• The thermistor is a red/white connector that consists a temperature-sensitive wire that terminates 4 cm proximal to the tip of the catheter. The terminal portion of the wire is called the thermistor bead, and it rests in a main pulmonary artery when the catheter tip is positioned correctly. The connection of the thermistor port to cardiac output (CO) monitor allows determination of a CO using thermodilution.
  • The red port is the balloon port. Air is introduced to inflate the balloon and removed when needs to be deflated.
  • The pulmonary artery catheter has a balloon that can be inflated and helps the clinician place the tip of the catheter in the pulmonary artery. 
  • Within the catheter, there are black lines that help to measure the length of the catheter. One thin line is 10 cm, and a thick black line indicated 50 cm.


Preparation for the pulmonary artery catheter is similar for the placement of every invasive procedure.

Verbal consent is necessary before the procedure. Detail explanation of the procedure, risk, and benefits need to be done before starting the procedure.

Selection of the site of insertion of the catheter needs to be selected before starting the procedure. Especial consideration needs to be taken when selecting the site of insertion as skin or site infection, prior vein thrombosis or anatomical abnormalities to prevent complications. Proper catheter selection according to the insertion site is necessary.

Sterile barriers and techniques need to be done during the procedure. Proper cleaning of the site of insertion and draping of the patient is necessary. Also, the person doing the procedure needs to be wearing protective equipment and sterile barrier as sterile gloves, mask, and surgical gown.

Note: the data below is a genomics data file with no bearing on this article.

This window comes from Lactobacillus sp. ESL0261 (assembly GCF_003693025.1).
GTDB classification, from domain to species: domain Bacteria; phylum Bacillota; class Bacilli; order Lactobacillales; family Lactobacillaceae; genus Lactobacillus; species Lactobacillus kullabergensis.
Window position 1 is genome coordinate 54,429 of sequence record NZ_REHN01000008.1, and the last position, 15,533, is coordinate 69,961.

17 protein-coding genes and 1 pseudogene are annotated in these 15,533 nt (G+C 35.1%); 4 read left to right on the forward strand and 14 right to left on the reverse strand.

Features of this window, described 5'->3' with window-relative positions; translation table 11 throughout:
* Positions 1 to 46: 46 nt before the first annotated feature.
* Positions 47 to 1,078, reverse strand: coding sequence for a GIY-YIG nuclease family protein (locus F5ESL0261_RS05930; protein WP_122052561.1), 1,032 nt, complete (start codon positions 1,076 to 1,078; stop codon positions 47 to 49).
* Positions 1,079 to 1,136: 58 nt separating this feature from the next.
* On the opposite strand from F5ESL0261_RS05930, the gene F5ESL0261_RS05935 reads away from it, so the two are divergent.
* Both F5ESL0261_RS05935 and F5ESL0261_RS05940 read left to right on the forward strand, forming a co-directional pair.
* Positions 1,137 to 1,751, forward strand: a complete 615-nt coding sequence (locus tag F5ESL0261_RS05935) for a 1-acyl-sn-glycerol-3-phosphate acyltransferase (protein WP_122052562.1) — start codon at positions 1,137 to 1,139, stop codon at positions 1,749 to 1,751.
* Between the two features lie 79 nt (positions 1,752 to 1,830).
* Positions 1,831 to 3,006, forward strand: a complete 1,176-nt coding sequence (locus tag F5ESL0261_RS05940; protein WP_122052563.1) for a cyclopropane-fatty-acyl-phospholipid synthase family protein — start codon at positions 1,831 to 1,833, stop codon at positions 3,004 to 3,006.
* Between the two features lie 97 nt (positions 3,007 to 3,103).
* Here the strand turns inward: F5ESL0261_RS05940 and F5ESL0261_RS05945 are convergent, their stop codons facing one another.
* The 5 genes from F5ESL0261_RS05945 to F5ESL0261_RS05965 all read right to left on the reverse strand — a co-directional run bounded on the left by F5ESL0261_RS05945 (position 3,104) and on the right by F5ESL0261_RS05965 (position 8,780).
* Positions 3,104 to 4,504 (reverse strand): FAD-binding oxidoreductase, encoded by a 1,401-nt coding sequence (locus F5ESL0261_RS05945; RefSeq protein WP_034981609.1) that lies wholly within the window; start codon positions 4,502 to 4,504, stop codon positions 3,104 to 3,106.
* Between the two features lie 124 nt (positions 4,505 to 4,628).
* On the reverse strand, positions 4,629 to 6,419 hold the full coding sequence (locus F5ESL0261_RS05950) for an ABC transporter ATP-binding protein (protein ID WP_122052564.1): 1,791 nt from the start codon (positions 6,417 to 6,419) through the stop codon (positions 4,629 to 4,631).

Pulmonary artery catheterization can be done under fluoroscopy (most common) or at the bedside with use of ultrasound and echocardiography for catheter placement.


Complications related to catheter placement are similar to the placement of central catheter placement. Infection of the site of insertion can occur. 

Pneumothorax or hemothorax can be a complication after insertion when the catheter is placed in the subclavian vein.

Air embolism caused by entrainment of air from the infusion ports.

Complications related to catheter insertion include the occurrences of atrial or ventricular arrhythmias due to irritation or contact of the catheter with the cardiac walls.

Valve rupture or cardiac wall perforation is another mechanical complication when the catheter is inserted.

An important complication that occurs in approximately in 5% of the catheter placement.

Misplacement of the catheter can occur due to looping of the catheter in the right chambers. This can be prevented with the placement of the catheter under fluoroscopy and to paying attention to the waveforms in the monitor.

Vessel rupture can happen at the moment of balloon inflation into the pulmonary artery. Pulmonary artery perforation, pseudoaneurysm formation, and rupture can develop and has a 30% to 70% mortality.

Pulmonary infarction can occur when the balloon is inflated for long period or migration to the catheter to the distal branches.

Thromboembolism can also occur secondary to inflammation or infection of the catheter that acts as a nidus for thrombus.

Clinical Significance

As mentioned before, placement of the PAC helps for diagnosis of multiple conditions.

PAC can help to determine causes of shock, as cardiogenic versus other causes as septic shock or distributive shock.

PAC is used to determine the cause of pulmonary hypertension for proper treatment after classification in the different groups of pulmonary hypertension.

PAC can help to determine the intracardiac pressure and with this valvular abnormalities.

PAC also helps to determine intracardiac shunts and to determine hemodynamic state before the procedure.

PAC is an important procedure for diagnosis and management of different conditions and despite the underuse of this procedure, still useful.